There’s no such thing as work-life balance anymore (in my mind) – now it’s all about a blend. That means employees might want to talk to managers about something that’s going on in their personal lives. However, if you’re a manager and you ever get uncomfortable, that’s where you do need to refer the employee to professional help, such as an employee assistance program (EAP) which we have here at Employment Hero. AN EAP is where they will get professional help. 

There’s no harm in saying to them, “Alex thank you so much for sharing what you’re going through, but I don’t have the skills or the capability to give you more than the emotional support I’m giving you, so I’m going to refer you on to someone professional who can give you skills and tools to work through this.” 

 

Tips on how to get managers commitment/buy-in on 1:1 meetings? 

I think you have to go back to the statistics. I think it’s 14% attrition is attributed to not having regular 1:1s with managers. That’s one statistic you can use. If you’ve seen recent attrition or exit data, that’s really good data to use with managers to say, ‘Hey Alex, you just had an employee recently leave, I’m really sorry to be the bearer of bad news, but I think the fact you don’t have regular cadence with your employees may have contributed to them leaving.’ From here, you could say let’s sit down, throw the meetings in your calendar, just do me a favour and give it a go. If it doesn’t work, let’s talk about it. 

You can also tell your managers how personally in your roles, it has helped you form great connections with your own managers in the past and pushed you to do better in your role. Often a personal story of the success you have experienced will convince a sceptic. 

 

As a smaller company, we currently have limited opportunities for progression/promotion. How can we meet employee’s desire for career development/progression when realistically there isn’t anywhere for employees to move internally in the short term?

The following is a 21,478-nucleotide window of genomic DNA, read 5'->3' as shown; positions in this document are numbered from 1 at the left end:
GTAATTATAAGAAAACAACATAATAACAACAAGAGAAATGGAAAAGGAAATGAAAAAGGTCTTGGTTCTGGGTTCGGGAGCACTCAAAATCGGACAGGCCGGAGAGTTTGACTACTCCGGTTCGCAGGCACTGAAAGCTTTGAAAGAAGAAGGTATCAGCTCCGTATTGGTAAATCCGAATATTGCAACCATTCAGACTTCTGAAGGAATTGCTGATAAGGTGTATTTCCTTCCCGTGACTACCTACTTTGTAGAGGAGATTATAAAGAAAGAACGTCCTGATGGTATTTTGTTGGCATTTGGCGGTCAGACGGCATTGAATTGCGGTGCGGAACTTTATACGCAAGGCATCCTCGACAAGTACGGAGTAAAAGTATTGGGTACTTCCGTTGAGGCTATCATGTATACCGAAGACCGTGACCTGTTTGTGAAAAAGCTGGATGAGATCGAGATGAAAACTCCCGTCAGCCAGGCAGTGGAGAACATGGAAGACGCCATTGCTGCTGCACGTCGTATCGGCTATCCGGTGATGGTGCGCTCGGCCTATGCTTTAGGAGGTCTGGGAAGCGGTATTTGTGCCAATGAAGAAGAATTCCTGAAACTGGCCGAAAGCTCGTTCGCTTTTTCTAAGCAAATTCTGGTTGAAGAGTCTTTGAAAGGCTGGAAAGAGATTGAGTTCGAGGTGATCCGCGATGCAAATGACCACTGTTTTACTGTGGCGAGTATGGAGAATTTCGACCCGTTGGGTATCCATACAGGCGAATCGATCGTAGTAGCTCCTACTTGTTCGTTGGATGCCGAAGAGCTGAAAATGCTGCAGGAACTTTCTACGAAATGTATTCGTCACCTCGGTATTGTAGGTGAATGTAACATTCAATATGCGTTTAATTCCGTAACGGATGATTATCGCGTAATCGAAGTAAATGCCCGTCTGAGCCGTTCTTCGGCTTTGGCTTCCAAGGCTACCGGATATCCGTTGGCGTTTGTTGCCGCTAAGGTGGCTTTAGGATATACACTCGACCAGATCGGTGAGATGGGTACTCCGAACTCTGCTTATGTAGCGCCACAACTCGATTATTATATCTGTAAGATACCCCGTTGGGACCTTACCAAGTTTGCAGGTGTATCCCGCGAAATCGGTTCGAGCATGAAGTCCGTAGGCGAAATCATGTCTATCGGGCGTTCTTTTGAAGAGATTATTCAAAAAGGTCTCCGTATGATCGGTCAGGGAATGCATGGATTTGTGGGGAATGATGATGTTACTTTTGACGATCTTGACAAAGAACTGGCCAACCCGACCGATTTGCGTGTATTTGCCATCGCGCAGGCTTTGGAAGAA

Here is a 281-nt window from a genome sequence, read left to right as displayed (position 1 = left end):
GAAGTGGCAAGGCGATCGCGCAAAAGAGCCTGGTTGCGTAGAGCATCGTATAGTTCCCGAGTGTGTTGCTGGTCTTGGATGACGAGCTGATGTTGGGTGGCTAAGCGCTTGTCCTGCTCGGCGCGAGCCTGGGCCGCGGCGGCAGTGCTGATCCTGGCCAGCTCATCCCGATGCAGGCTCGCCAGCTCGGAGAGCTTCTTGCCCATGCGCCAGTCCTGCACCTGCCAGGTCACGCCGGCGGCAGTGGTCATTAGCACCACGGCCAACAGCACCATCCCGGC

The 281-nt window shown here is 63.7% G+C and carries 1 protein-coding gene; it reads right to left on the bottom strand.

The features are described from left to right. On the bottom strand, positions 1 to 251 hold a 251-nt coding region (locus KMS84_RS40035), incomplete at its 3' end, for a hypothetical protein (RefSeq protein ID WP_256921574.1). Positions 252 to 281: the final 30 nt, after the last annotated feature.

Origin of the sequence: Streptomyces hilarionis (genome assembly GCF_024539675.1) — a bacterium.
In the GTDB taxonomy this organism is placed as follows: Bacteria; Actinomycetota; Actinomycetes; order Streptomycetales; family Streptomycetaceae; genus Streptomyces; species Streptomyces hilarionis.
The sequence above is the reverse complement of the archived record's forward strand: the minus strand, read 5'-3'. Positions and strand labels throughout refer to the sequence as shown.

It’s a challenge for any small to medium business. This can be a little bit of a controversial one and I guess the next generation would call it ‘a next play’. This is around giving your employees that psychological safety to have those conversations with you. 

For example, if there’s nothing inside your company – and they’re open and honest with you,  you help them decide their next steps outside the company and they help you backfill their role. 

A really great example of this is at Linkedin. In their induction, they provide a statistic that the average employee stays with Linkedin for two years. So, ‘we, at Linkedin will give you everything we can to grow you, keep you engaged, and during those two years, you also give us everything. Please tell us if you want to leave and we will make sure it happens in the best way.’ 

By doing that, you are getting notice, you’re able to backfill the role and hopefully, the employee leaves, learns some skills and comes back into another role with your company. 

 

If an employee has performed well over the year but there is no room for any annual pay review, is there anything we can do instead to keep them motivated?

Investment in career development is a really good tool. It’s important to be transparent with your employee and let them know that is not a budget for a salary increase this year. It is vital you tell this employee that they have and are performing really well and going above expectations 

You should also ask them where they want to grow and how you can help – there might be a course they want to do, or online learning, or coaching you or another manager can give them.

You could also look at benefits. Is there an option to give them something different such as an additional week of holiday for the year? Is flexible working an option, say finishing each Wednesday early so they can do something with their kids, or simply some time to themselves. Give them some options so they can select what is important to them. There is also nothing wrong if you give someone an additional week of vacation as a reward, it does not mean that you have to give this to everyone. It is about messaging that this is a reward for exceptional performance – this way you are also sending a strong message to everyone else in the organisation.